The Robotics and Mechatronics Center (RMC) is a cluster and DLR’s competence center for research and development in the areas of robotics, mechatronics, and optical systems. Mechatronics is the closest integration of mechanics, electronics and information technology for the realization of “intelligent mechanisms” which interact with their environment. The core competence of RMC is the interdisciplinary (virtual) design, computer-aided optimization and simulation, as well as implementation of complex mechatronic systems and human-machine interfaces. In the robotics community, the center is considered as one of the world leading institutions.
The Institute of Robotics and Mechatronics and the Institute of System Dynamics and Control moved into the new premises of the RMC in summer 2015. With space for 300 colleagues and 80 students, the new building will foster closer cooperation between the two institutes within the RMC.
DLR (CC-BY 3.0).
Manufacturing flexibility can be greatly improved by using cognitive robot systems that are able to learn. Such systems enable the automation of the assembly of single-unit products, as well as natural interactions with the human co-worker in shared workspaces. The picture shows a demonstrator for automatic and flexible assembly of complex aluminum structures with two lightweight-robot arms, which was developed within the EU-Project SMErobotics.
DLR (CC-BY 3.0).
The ROMO provides a flexible research platform for control and estimation developments for energy management and vehicle dynamics.
The LRU (Lightweight Rover Unit) is a semi-autonomous DLR rover prototype for robotic exploration of the Moon or Mars. It combines a number of the latest technologies developed at the Institute of Robotics and Mechatronics, such as drive and steering units with motors that have demonstrated their suitability for space in DLR’s ROKVISS experiment, which was on the ISS for five years.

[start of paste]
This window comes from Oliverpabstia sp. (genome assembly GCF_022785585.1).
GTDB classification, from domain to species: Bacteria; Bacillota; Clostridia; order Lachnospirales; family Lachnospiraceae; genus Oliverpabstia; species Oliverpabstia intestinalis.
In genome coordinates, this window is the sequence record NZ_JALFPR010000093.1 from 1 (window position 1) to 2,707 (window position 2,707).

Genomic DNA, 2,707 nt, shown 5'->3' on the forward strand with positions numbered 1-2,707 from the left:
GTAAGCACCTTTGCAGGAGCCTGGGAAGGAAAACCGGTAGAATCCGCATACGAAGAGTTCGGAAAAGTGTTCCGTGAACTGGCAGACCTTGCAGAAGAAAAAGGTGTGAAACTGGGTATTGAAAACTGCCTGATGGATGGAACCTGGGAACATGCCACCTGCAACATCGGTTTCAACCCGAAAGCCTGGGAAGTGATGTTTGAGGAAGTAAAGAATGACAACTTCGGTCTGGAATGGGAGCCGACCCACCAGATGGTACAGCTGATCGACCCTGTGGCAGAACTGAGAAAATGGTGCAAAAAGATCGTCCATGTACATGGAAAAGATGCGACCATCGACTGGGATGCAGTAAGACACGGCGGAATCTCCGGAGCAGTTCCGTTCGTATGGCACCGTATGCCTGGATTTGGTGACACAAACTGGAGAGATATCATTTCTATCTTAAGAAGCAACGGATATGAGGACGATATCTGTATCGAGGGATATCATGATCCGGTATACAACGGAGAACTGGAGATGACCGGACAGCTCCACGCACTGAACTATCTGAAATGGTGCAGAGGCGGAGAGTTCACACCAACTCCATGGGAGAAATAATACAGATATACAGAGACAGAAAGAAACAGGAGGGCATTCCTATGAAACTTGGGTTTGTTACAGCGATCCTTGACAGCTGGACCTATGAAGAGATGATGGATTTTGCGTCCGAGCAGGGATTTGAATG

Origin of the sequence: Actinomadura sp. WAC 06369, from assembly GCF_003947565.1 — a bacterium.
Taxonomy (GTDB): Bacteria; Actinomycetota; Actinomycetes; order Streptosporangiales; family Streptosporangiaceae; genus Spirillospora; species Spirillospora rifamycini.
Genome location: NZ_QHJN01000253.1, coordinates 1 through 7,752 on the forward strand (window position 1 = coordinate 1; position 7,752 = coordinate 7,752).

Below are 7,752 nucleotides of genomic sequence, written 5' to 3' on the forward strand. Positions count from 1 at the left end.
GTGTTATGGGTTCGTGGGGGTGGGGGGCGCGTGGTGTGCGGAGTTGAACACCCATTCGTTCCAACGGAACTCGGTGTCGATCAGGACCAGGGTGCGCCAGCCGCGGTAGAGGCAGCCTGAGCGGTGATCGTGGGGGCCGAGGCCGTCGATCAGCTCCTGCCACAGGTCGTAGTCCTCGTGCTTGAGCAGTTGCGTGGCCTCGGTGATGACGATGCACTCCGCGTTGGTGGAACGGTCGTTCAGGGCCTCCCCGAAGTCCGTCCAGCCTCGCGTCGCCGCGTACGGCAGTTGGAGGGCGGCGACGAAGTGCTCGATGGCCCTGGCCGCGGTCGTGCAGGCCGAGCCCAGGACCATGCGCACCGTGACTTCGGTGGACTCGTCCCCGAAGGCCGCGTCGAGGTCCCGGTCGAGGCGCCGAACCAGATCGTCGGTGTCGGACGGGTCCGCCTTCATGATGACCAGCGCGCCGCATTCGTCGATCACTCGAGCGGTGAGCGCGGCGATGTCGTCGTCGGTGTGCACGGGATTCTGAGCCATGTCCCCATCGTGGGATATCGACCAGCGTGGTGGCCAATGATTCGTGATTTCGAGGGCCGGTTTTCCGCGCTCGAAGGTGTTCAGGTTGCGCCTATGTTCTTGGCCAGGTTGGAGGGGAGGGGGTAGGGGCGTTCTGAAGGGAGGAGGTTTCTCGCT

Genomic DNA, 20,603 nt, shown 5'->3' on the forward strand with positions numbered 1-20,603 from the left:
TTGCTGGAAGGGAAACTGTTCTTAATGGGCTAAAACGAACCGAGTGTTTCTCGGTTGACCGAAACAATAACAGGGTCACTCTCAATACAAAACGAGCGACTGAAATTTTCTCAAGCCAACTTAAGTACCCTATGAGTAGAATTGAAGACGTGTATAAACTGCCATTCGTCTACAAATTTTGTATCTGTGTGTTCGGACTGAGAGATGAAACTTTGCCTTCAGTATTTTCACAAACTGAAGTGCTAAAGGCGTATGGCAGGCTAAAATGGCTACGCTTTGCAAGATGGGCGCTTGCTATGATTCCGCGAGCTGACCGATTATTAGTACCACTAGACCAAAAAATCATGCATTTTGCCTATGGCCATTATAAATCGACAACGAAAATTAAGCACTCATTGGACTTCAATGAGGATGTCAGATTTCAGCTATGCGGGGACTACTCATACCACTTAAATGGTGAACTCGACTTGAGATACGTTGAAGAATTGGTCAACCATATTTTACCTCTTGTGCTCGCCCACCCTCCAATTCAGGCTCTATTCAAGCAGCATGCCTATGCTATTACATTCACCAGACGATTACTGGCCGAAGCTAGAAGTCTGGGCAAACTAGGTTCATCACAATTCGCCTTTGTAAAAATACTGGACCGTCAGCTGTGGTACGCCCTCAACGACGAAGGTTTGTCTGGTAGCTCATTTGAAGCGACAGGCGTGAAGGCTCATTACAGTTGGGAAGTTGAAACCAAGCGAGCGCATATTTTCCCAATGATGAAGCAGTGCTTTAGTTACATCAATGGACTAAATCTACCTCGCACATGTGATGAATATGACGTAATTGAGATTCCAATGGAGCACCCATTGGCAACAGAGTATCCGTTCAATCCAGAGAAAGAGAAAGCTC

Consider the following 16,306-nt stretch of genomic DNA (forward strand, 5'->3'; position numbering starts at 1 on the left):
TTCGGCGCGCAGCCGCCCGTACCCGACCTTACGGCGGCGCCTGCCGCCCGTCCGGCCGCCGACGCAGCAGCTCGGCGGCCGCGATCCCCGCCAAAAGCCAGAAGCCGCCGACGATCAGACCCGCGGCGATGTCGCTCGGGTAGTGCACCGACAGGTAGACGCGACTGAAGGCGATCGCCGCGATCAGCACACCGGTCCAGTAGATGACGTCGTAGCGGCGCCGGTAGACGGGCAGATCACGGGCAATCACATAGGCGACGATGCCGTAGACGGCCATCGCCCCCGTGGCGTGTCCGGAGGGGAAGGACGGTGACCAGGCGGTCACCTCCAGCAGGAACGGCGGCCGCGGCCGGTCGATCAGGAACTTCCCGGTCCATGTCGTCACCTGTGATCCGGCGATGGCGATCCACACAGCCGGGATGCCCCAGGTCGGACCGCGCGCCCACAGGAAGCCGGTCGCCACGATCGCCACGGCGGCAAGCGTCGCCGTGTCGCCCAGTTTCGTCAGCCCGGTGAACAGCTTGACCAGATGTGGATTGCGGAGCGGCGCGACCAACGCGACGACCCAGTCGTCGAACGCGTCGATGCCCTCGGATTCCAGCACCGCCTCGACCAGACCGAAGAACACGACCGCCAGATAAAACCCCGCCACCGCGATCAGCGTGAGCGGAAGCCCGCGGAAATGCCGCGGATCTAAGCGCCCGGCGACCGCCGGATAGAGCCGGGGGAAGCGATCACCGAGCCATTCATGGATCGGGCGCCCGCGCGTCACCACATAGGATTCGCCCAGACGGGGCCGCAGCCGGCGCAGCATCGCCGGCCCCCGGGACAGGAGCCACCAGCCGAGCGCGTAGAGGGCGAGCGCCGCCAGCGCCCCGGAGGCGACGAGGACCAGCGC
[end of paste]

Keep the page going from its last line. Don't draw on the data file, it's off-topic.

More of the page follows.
The DLR Hand Arm System is an anthropomorphic robot developed at DLR using variable stiffness actuators (VSA). It is intended to approach its human archetype in size, weight, and performance. The focus of the development is on robustness, high dynamics, and dexterity.
Real-time telepresent and virtual interactions require haptic devices to realistically display forces to the user. HUG is a bimanual haptic device composed of two Light-Weight Robot arms that are capable of generating highly dynamic interaction forces to the human hand. HUG is used to conduct research in various applications in remote and virtual environments, comprising telerobotics with SpaceJustin, virtual assembly verifications, rehabilitation tasks, and training of astronauts and mechanics.
Force-Feedback Joystick for the International Space Station ISS—developed in the project Kontur-2.Astronauts onboard the ISS can telemanipulate robots on earth and are able to feel the resulting interaction forces from the robot on the ground.This enables the sensitive manipulation despite the large distances.
DLR/Simon Schätzle (CC-BY 3.0).
The mobile humanoid robot Rollin' Justin is utilized as a research platform for autonomous dexterous mobile manipulation in human environments. In the future humanoid robots are envisioned in household applications as well as in space environments.
The application of technology and systems developed in the cluster are focusing primarily on the programmatic tasks in the research areas space, aeronautics, and transport. The developed technologies have direct impact and applications in other societal areas such as medical robotics, factory of the future, and personal robot assistance. Technology transfer is a major goal of RMC.
The Robotics and Mechatronics Center (RMC) is a cluster formed by three institutes with key research areas for inter-institutional cooperations.
The institutes are: